UAW members protest outside shuttered GM Lordstown plant

Ohio

Members of the local UAW gathered outside the shuttered General Motors plant in Lordstown Monday

LORDSTOWN, Ohio (WKBN) – Members of the United Auto Workers (UAW) union gathered outside the shuttered General Motors plant in Lordstown Monday in solidarity with the national union.

More than 49,000 members of the United Auto Workers walked off General Motors factory floors or set up picket lines early Monday as contract talks with the company deteriorated into a strike.

Workers shut down 33 manufacturing plants in nine states across the U.S., as well as 22 parts distribution warehouses.

Workers who lost their jobs at GM Lordstown said they believe the last glimmer of hope for the plant rested in the negotiations. They were prepared to strike when and if the time came.

“The company didn’t come to the table. They waited until the very last second to give any kind of proposal, and it didn’t meet the needs of our members from wages to benefits to temporary workers showing a road to permanent hire,” said Dan Morgan, UAW Local 1112 shop chairman.

UAW members have been on the picket line in Lordstown since midnight Sunday.

The collective bargaining agreement between the UAW and GM expired Saturday at midnight.

Despite ongoing talks since July, the parties remain divided on several key issues like job security, fair wage and affordable health care. Its been well over six months since the last Chevy Cruze rolled off the line at the GM Lordstown plant, ending a 53-year run of one of the largest manufacturing plant of its kind in North America. Since then the plant has been on unallocated status.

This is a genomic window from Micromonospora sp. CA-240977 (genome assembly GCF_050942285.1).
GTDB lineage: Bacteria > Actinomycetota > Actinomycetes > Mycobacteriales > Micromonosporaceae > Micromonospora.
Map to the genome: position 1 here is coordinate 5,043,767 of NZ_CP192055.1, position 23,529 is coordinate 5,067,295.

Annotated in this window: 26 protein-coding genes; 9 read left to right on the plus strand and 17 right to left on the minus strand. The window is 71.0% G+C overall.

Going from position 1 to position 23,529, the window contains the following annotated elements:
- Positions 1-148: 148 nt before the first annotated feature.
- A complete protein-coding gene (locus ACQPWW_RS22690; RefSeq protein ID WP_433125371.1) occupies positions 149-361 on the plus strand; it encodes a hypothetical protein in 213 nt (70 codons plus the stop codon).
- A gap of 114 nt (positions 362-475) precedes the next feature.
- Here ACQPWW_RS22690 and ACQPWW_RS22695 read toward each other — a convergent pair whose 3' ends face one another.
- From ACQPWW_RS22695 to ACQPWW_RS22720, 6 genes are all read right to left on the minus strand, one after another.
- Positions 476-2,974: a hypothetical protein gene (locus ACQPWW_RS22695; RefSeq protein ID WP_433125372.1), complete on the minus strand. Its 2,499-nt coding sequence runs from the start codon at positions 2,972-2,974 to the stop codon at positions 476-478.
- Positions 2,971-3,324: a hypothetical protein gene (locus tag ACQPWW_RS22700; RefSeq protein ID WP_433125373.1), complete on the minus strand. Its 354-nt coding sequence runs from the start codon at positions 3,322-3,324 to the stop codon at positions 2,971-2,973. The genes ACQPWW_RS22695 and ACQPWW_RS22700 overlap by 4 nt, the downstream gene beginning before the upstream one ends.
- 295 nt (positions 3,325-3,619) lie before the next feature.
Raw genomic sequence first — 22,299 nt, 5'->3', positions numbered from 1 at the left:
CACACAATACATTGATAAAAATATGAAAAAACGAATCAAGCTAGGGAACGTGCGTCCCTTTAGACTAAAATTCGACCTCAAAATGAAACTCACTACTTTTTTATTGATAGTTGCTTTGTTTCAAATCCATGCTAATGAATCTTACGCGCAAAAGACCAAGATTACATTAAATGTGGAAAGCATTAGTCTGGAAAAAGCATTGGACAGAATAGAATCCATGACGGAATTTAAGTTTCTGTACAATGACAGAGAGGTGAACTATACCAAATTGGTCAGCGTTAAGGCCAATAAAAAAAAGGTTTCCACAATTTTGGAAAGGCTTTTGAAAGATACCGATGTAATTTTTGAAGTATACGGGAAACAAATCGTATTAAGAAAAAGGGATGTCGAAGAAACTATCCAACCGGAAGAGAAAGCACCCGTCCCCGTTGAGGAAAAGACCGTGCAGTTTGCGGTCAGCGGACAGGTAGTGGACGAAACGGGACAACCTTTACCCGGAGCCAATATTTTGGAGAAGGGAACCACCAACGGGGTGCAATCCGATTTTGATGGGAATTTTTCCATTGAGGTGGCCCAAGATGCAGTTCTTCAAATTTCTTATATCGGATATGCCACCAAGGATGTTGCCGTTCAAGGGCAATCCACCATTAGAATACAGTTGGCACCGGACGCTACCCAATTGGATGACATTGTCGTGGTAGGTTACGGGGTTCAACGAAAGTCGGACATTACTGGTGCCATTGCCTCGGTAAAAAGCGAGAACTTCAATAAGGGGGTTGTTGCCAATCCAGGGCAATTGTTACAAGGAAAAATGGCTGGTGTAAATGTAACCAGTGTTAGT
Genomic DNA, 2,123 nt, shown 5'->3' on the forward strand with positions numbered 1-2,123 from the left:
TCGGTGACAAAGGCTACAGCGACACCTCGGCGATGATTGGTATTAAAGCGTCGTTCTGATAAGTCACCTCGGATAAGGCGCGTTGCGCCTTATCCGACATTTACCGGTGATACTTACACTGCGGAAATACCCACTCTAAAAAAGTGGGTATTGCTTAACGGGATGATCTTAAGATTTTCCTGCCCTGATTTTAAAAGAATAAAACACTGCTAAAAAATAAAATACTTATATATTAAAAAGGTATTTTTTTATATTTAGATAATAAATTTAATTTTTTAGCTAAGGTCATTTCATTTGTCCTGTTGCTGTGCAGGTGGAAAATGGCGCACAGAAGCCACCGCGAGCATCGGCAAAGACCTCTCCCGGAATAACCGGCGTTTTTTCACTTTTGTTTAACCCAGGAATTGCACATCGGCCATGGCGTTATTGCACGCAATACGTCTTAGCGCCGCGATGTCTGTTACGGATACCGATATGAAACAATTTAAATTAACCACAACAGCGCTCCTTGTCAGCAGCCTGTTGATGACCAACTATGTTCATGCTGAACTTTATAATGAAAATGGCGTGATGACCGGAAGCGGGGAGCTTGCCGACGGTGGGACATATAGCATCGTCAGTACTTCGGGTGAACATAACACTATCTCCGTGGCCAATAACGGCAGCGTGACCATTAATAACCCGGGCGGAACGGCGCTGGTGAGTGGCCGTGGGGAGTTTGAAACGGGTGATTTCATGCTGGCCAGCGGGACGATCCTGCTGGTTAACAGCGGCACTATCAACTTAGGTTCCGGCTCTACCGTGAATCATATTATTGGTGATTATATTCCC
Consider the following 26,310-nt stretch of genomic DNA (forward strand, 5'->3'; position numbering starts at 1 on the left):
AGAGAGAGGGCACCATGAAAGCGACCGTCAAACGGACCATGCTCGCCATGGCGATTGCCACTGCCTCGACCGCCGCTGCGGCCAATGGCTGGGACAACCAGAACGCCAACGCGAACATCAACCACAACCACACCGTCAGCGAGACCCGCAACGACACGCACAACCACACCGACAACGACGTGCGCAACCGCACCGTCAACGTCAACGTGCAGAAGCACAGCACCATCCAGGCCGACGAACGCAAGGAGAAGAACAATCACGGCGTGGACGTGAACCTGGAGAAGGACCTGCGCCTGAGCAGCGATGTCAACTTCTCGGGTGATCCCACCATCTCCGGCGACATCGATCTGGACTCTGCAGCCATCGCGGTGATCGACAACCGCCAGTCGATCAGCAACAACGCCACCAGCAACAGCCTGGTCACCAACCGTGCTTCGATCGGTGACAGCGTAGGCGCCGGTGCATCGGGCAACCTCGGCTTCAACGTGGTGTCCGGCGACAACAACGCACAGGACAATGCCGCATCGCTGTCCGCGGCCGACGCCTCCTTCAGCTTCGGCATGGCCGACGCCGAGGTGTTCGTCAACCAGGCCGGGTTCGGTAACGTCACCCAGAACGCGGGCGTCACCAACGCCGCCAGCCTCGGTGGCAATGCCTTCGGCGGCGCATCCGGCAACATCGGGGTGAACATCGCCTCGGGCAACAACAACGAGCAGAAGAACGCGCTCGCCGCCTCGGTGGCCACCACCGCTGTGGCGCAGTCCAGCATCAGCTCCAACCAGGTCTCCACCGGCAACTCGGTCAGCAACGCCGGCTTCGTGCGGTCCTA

Local leaders responded to news of the pending strike Sunday. Congressman Tim Ryan, D-13th District, said the UAW workers deserve better.

President Donald Trump tweeted Sunday calling on both sides to make a deal.

A person briefed on the bargaining says General Motors has offered the UAW an opportunity to make batteries for electric vehicles at the Lordstown plant in addition to the possibility of building electric vehicles for a company called Workhorse.

UAW Local 1112 President Tim O’Hara said he didn’t hear or know anything about the products.

Ohio Senator Sherrod Brown said he is holding out hope that GM will re-invest jobs and a new product line in Lordstown.

“I want to continue to work to get GM to think about Lordstown in the future, especially for some of these new electric vehicles,” Brown said. “Twenty of them are going to start manufacturing, and I want to work with them on the technology. – how and when they do the technological change and how they can retrain their workers.”

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